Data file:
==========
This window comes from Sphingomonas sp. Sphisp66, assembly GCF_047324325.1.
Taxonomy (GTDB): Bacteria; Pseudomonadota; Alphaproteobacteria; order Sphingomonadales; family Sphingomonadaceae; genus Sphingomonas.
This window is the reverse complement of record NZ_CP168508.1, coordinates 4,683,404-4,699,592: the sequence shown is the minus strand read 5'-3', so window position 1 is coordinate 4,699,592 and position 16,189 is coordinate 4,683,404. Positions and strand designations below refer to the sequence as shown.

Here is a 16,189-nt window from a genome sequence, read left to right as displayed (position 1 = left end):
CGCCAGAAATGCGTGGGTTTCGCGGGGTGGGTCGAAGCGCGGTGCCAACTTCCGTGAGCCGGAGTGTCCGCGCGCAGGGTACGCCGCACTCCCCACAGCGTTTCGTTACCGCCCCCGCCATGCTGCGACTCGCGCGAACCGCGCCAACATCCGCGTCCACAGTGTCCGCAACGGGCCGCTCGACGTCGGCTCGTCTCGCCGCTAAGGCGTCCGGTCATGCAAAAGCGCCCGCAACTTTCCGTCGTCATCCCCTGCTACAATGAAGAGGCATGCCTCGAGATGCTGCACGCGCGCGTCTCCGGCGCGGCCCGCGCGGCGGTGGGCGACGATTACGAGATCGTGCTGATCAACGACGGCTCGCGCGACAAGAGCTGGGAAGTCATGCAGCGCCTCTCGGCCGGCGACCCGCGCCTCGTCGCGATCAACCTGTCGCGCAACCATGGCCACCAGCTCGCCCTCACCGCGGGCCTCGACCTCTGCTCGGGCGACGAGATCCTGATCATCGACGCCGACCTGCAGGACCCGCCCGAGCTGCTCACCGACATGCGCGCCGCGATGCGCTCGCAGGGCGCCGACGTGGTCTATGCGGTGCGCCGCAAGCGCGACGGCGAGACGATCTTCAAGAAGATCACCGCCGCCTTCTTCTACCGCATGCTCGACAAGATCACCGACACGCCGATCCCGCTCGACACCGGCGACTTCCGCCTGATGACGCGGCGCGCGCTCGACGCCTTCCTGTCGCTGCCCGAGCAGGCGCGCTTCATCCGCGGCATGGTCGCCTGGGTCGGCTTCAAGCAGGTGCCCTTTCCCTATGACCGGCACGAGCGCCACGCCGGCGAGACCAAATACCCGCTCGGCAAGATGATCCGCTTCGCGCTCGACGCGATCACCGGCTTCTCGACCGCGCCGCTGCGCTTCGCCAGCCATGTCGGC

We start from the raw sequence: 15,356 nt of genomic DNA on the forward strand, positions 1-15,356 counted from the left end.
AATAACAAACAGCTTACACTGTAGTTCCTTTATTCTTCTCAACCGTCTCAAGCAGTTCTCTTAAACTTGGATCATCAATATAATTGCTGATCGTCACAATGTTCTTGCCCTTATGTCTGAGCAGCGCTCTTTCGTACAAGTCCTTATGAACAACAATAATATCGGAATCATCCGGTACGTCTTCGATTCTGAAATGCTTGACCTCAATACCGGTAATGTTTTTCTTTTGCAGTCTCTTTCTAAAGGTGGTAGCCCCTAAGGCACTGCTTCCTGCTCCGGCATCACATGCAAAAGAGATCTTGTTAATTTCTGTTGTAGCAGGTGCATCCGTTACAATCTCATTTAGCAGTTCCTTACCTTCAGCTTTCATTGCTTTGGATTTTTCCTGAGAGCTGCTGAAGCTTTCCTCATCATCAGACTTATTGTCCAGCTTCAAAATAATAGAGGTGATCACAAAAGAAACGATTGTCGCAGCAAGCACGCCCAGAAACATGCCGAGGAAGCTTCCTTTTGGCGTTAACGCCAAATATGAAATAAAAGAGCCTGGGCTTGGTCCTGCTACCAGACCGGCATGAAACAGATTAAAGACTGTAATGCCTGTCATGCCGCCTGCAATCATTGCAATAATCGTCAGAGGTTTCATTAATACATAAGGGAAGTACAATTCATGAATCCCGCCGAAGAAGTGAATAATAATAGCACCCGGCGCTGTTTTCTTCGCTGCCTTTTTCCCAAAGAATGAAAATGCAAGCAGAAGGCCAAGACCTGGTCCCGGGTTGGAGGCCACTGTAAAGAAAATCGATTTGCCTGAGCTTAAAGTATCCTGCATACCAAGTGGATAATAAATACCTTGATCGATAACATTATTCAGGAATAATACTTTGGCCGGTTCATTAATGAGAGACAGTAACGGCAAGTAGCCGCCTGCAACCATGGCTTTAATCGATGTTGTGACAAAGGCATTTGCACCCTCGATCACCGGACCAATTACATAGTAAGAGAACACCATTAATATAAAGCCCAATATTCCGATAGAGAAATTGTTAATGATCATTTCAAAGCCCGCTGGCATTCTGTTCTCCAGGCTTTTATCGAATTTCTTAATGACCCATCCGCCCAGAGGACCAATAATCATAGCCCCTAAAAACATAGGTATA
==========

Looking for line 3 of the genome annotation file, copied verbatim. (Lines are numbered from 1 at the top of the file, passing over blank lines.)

This window is the reverse complement of record NZ_CP168508.1, coordinates 4,683,404-4,699,592: the sequence shown is the minus strand read 5'-3', so window position 1 is coordinate 4,699,592 and position 16,189 is coordinate 4,683,404. Positions and strand designations below refer to the sequence as shown.